Archive

Tag Archives: #Kaplan#

“What is your greatest weakness?”
“What is something you regret having done in the past?”

Interview questions you hope not to get. If you are not looking for a job, the feared performance appraisal meeting with the BOSS.

What exactly am I expected to say? The good news is that everyone has a weakness. No need to be defensive.

1. Use your judgment
Dont cite weakness in areas which are critical in your job. Such as “lack of attention to details” in accounting. Or something irrelevant like not being able to sing, if you are a banker.

Interviewers are also not expecting “confession box” answers. The interviewer is not a therapist, so now is not the time to talk about the skeletons in the closet. It may also reveal a candidates lack of common sense or not having done sufficient research by checking out critical competencies. I recall candidates who let their guards down to talk about feeling inadequate and not being sure if they are up for the job. Leave it out, or better still, don’t apply for the job. Maybe a recruiter appreciates your being candid? Not often.

2. A strength overplayed can become a weakness

One possibility is to talk about how our strengths can work against us. A double edged sword of sorts.

Fear your strengths“, Robert Kaplan advised. When you have too much of a good thing, it can interfere with your leadership. In his research, Kaplan cited Enron’s Schilling who was a forceful character to the extent that he would bulldoze audit checks.

Dont just understand your strengths, understand what happens when you overuse them.

Example. Steve Jobs was famous for his attention to detail and design for his products. However, if attention to details cause you to miss deadlines, that becomes a serious problem. One must be ready to ship.  

Also avoid overused labels like ‘I am a perfectionist’ which indicates lack of self awareness or condescending to others in the team.

Kaplan’s Leadership Versatility Index (LVI®) measures versatility on two major pairs of opposing but complementary leadership dimensions:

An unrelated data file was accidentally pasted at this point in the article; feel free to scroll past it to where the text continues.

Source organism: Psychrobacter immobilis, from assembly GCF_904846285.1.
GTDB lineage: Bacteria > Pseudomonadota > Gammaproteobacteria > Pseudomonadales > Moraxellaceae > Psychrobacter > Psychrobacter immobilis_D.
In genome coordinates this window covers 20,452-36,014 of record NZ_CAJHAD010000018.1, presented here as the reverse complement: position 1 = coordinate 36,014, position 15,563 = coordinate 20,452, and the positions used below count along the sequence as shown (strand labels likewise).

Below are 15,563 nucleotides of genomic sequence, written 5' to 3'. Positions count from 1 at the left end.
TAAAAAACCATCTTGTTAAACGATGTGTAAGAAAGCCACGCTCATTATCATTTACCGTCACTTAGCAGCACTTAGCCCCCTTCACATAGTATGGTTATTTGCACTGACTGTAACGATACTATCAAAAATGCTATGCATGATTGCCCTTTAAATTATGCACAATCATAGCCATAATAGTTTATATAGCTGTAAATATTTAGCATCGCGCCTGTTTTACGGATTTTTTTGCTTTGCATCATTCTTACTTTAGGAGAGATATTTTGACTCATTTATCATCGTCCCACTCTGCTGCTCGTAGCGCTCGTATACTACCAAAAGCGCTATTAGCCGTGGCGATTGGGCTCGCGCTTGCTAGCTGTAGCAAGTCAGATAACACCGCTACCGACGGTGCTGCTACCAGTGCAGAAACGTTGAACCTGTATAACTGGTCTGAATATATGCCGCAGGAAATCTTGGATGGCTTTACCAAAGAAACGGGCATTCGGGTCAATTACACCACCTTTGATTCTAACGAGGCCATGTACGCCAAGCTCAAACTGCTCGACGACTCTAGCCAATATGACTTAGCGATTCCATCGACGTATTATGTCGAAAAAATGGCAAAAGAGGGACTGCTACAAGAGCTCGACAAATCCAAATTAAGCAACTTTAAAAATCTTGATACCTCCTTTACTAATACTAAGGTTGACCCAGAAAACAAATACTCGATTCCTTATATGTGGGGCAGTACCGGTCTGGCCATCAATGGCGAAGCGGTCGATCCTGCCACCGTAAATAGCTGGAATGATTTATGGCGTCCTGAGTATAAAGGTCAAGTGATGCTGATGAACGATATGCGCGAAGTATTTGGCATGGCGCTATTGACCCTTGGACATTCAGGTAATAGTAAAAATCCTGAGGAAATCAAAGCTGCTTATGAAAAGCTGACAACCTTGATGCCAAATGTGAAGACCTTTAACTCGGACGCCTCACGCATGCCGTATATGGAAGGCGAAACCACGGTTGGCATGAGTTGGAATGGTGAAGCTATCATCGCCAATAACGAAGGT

Forceful vs. enabling
Strategic vs. operational

Image result for leadership versatility index

http://kaplandevries.com/leadership-versatility-index

What can I do?

3. Self Awareness and Willingness to get feedback

Show the interviewer that you are aware of this gap, and how it can interfere with your team’s productivity.

Building on the example above, show your willingness to listen to feedback or proactively sought feedback when you observed that the strength had become a weakness.

Leaders need a team to keep themselves in check.

In “Triggers: Creating Behavior That Lasts”, Marshall Goldsmith suggests that  getting feedback is our first step in becoming more mindful about the connection between our environment and our behavior.

4. Working on your weakness.

  • Choose small changes
  • Adopt a regimen
  • Get counterweights or people in place to remind you (deferentially) or
  • Using “triggers” like a photo or a 2×2 card as reminder
  • Accountability
  • Daily reflection question

On that note, top coach Marshall Goldsmith comes up with a list of 40 questions and pays someone to call him daily as a commitment device.

A leader who is forceful, may need to dial back, and be more enabling. Spend time listening and supporting, rather than rushing forth to take charge of a situation.

This was something Linda learned as a manager, over-talking when her subordinates remained quiet.  Something she learned, was to refrain from over-talking and using the “pause” to help her, and asking for feedback.

So what’s your strength?

 

Fear Your Strengths: What You Are Best at Could Be Your Biggest Problem: Robert E. Kaplan, Robert B. Kaiser

Triggers: Creating Behavior That Lasts–Becoming the Person You Want to Be
By Marshall Goldsmith and Mark Reiter (2015).

#21st century skills#

“It’s not happiness that makes us grateful. It’s gratefulness that makes us happy” Benedictine monk Brother David Steindl-Rast.

If that statement is making you turn on your head, there is more to come ” The Gratitude Diaries, how a year looking on the bright side transformed my life” by Janice Kaplan.

While you take another bite of your thanksgiving turkey, chew on this:

Kaplan suggests that: People with every advantage could still be cranky and unhappy while those who faced huge obstacles sometimes radiated good feeling and bounced merrily along.